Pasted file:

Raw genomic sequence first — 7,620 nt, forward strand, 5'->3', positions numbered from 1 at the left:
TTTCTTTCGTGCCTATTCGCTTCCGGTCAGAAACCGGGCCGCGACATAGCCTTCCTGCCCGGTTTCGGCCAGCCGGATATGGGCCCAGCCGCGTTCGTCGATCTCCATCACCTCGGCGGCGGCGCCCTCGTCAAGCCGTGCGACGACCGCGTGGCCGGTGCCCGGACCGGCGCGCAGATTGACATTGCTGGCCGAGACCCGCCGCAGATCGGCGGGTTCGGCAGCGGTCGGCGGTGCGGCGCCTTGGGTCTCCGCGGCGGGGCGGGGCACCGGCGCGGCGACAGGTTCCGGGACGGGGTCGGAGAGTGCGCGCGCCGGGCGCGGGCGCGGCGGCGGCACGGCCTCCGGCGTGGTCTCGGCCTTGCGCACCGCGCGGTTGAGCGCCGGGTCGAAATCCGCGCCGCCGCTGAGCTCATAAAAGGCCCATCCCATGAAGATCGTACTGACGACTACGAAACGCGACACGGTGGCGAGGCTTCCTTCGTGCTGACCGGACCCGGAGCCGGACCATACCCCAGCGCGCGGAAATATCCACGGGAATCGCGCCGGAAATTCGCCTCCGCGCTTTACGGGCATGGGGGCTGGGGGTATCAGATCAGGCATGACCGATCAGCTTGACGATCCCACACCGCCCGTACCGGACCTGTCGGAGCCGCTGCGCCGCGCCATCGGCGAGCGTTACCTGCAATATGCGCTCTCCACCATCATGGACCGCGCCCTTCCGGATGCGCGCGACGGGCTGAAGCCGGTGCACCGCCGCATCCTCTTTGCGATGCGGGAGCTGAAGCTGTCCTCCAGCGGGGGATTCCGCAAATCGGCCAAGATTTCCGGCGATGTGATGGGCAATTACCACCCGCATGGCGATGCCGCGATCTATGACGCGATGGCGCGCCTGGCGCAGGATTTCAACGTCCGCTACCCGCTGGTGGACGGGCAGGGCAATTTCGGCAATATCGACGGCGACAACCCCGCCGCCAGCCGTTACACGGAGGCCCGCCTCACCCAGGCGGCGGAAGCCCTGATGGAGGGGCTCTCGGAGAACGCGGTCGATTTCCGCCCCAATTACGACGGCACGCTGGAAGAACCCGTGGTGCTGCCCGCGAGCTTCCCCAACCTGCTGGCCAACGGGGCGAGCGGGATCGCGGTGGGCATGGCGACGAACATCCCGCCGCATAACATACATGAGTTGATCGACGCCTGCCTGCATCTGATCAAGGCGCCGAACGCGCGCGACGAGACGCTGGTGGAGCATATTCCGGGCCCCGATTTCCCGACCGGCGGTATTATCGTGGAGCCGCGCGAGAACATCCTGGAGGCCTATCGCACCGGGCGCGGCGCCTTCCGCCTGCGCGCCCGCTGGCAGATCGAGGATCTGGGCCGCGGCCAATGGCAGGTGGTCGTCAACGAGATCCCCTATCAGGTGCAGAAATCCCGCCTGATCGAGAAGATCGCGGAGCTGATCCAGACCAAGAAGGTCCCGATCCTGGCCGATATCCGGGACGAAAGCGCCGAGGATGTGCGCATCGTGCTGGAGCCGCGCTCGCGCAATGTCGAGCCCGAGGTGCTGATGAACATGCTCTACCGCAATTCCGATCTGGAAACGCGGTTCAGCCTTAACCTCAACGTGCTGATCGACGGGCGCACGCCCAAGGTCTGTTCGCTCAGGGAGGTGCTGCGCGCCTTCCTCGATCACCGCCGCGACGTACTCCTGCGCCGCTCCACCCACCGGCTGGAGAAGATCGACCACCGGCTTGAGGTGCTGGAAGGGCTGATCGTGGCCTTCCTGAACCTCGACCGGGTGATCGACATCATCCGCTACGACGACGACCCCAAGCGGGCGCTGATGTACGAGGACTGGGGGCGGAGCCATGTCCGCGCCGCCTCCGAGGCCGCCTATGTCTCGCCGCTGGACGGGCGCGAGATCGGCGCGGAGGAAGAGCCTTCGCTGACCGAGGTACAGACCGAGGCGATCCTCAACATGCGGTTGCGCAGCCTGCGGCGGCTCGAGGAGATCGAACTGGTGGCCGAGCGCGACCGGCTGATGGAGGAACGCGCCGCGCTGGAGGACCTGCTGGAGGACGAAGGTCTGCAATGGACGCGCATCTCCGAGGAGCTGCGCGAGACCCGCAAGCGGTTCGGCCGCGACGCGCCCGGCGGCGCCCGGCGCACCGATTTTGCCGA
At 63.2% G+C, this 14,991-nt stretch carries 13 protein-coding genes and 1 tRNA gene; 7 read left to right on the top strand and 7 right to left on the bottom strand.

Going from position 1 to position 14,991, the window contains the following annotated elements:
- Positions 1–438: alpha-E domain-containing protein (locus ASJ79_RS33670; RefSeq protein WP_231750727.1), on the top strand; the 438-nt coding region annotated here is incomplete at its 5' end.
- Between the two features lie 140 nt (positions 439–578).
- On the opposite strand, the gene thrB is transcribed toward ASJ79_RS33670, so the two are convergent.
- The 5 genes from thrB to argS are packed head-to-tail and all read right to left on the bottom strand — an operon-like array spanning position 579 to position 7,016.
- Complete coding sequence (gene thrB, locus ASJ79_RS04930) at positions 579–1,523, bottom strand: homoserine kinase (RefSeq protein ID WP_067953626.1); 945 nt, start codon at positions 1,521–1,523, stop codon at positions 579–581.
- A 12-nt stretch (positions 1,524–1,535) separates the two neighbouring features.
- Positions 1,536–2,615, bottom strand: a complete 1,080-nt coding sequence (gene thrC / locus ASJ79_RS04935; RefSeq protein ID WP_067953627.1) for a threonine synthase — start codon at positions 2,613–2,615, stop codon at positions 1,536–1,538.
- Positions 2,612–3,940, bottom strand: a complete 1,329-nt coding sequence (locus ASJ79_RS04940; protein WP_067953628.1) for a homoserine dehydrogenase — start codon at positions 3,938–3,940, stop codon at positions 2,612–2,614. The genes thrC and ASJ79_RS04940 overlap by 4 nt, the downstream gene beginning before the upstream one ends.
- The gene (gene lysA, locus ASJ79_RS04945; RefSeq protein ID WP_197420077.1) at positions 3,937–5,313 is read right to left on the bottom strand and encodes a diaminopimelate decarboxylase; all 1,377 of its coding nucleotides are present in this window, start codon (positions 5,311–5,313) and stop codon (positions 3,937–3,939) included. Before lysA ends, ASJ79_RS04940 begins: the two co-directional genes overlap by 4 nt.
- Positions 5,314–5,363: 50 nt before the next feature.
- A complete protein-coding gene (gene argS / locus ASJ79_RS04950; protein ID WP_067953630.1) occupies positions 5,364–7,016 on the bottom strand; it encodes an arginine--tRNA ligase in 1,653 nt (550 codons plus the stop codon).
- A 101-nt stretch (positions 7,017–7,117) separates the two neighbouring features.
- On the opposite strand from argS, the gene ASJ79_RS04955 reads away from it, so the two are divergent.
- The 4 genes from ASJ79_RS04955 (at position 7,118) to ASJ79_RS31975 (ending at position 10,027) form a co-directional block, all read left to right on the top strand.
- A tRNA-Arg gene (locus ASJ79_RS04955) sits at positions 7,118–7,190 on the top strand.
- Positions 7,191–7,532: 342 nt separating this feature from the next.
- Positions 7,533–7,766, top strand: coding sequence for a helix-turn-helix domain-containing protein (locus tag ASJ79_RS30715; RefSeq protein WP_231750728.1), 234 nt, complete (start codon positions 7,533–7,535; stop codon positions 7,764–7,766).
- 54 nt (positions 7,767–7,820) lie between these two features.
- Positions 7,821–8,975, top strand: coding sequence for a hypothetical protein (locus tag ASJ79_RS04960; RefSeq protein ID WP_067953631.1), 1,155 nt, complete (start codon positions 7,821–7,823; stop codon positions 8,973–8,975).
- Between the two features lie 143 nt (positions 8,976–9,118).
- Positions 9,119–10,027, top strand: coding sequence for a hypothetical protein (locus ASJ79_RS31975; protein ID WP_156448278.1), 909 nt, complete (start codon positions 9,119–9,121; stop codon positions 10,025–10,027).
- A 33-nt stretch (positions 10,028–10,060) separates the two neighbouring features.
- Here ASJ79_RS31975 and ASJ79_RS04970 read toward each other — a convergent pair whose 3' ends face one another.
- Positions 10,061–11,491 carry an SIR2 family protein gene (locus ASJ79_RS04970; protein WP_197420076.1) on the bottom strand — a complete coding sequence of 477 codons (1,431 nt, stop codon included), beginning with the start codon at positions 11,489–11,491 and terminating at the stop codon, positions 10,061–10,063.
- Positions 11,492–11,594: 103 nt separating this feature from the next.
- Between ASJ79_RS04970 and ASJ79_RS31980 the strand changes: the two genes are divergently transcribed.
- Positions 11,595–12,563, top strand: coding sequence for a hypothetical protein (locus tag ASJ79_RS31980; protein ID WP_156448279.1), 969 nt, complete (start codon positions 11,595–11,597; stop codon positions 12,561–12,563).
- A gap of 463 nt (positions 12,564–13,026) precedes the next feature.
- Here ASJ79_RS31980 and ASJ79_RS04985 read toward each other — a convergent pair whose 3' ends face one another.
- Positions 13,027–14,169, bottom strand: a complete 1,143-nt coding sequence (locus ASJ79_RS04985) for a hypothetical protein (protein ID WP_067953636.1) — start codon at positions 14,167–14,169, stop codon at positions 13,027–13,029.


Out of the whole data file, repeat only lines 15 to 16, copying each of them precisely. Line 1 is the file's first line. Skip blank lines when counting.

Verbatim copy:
- A complete protein-coding gene (gene argS / locus ASJ79_RS04950; protein ID WP_067953630.1) occupies positions 5,364–7,016 on the bottom strand; it encodes an arginine--tRNA ligase in 1,653 nt (550 codons plus the stop codon).
- A 101-nt stretch (positions 7,017–7,117) separates the two neighbouring features.